Skin-to-Skin Contact: Bond With Your Newborn

Skin-to-Skin Contact: Bond With Your Newborn

Benefits abound when mother and baby experience skin-to-skin contact immediately after birth and during early infancy. You may have heard that holding your baby skin to skin helps soothe newborns, but did you also know that it affects their heart rate and brain development?

“It’s pretty amazing how much impact skin-to-skin contact has on both mother and baby,” says Maria Greene, RN, BSN, IBCLC, Premier Health lactation consultant. “And the effects are not just for the short term. Several research studies have shown the long-lasting results of early skin-to-skin contact between parent and child.”

Read on to learn how sharing that skin-to-skin bond can be good for both your baby and you.

  1. Skin-to-Skin Contact: Bond With Your Newborn smallSkin-to-skin contact helps regulate a baby’s temperature. When mom and baby are skin to skin, the mother’s chest temperature adjusts to warm up a cool baby, or cool down a too-warm baby. This phenomenon is called “thermal synchrony.”
  2. Skin-to-skin contact increases the maternal bond. One study followed mothers and babies who experienced skin-to-skin contact right after delivery compared to mothers who only viewed their child briefly immediately after birth. Days later the mothers who had skin-to-skin contact were shown to be more comfortable caring for and handling their babies. One year later those same mothers were found to touch, hold and interact with their children more.
  3. Skin-to-skin contact can help keep heart and breathing rates stable. Newborns panic when they are separated from their mother immediately after birth. That separation causes stress, which can increase both heart and breathing rates. Being skin to skin with their mother reduces stress and helps keep a baby’s heart rate and breathing normal.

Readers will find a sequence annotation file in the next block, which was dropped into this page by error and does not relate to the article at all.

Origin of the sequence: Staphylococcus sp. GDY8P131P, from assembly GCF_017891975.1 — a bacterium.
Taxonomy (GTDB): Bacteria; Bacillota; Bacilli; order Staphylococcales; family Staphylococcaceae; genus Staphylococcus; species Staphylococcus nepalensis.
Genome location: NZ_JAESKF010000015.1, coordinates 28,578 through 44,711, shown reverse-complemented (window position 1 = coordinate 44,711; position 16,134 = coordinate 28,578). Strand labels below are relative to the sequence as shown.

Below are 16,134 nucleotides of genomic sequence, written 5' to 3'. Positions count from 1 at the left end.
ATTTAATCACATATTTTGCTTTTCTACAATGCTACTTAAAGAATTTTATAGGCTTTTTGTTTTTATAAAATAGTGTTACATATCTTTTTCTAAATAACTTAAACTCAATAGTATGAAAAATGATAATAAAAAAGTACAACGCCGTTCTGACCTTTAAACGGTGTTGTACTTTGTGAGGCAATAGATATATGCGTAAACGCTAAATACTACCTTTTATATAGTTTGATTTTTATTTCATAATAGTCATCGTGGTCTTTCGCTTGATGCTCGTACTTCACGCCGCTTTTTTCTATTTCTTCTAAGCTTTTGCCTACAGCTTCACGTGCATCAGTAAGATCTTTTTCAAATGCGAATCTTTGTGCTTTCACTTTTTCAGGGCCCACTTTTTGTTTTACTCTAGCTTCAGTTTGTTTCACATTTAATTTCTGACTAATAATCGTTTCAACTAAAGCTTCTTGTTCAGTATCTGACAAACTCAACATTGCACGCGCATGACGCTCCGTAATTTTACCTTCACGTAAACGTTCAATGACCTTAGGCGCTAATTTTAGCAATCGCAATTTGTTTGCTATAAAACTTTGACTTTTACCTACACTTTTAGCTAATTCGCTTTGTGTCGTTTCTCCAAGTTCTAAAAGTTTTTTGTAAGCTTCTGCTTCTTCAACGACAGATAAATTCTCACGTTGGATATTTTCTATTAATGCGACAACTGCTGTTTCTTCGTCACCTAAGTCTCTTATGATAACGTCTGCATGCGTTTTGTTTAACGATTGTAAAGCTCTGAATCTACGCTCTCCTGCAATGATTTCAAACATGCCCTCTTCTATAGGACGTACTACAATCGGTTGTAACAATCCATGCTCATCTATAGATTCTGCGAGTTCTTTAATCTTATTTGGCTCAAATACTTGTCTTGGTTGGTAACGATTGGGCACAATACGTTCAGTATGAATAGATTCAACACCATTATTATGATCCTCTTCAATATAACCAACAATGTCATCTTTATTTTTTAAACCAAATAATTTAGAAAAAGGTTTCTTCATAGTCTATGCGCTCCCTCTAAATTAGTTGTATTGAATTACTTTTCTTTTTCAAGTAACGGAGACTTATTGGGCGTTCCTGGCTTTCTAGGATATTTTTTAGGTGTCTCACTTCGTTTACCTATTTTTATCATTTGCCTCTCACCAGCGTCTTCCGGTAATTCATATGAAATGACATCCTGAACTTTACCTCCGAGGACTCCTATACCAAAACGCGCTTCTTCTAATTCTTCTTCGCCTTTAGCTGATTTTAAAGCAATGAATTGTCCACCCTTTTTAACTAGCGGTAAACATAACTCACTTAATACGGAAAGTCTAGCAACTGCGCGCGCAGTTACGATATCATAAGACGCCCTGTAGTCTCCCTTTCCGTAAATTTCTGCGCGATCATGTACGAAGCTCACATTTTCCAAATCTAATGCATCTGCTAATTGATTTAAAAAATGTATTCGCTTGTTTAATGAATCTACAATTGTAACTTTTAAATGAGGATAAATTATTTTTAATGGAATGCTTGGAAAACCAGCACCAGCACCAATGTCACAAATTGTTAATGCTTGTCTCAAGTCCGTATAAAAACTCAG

4. Babies cry less when they are skin to skin with their mother. Being close to their mother is natural for babies. Studies show that babies cry less when skin to skin with their mothers than babies who have been separated from mom.
  5. Human touch is an integral part of brain development. Touch and movement have been shown to be the basic building blocks for brain and social development. Early skin-to-skin contact helps to set a pattern for continued holding, carrying and touching.
  6. Moms who have early skin-to-skin contact breastfeed more and longer. When babies are placed skin-to-skin on their mother after delivery, research has shown that they follow a series of steps to familiarize themselves with their mother, eventually making their way to the breast on their own to begin breastfeeding. The research results are so strong, in fact, that the American Academy of Pediatrics now recommends that immediately after delivery all healthy infants be placed in direct skin-to-skin contactOff Site Icon with their mothers as soon as possible and at least for the first hour.

“The beauty of skin-to-skin contact is that it’s easy, both mom and dad can participate in it, and the whole family benefits from it,” Greene says. That closeness is important not only in the hospital after birth, but also once you’re home and getting to know the new addition in your family.

How to Hold Your Baby Skin to Skin

Find some good times throughout the day when skin-to-skin works best for you, your baby, and your partner. This might be during feedings (whether by breast or bottle), right before a bath, or just before putting pajamas on for bedtime.

Being skin to skin with their mother reduces stress and helps keep a baby’s heart rate and breathing normal.

Place your baby in a diaper only. Moms, remove your bra. Hold your little bundle directly against your bare chest. Make sure your baby’s head is turned to the side, so he or she can easily breathe, and hold your baby close enough for you to kiss the top of his head. Your body will keep him warm. It’s fine to drape a thin blanket over his back. All you need to do after that is sit quietly and enjoy being close and together.

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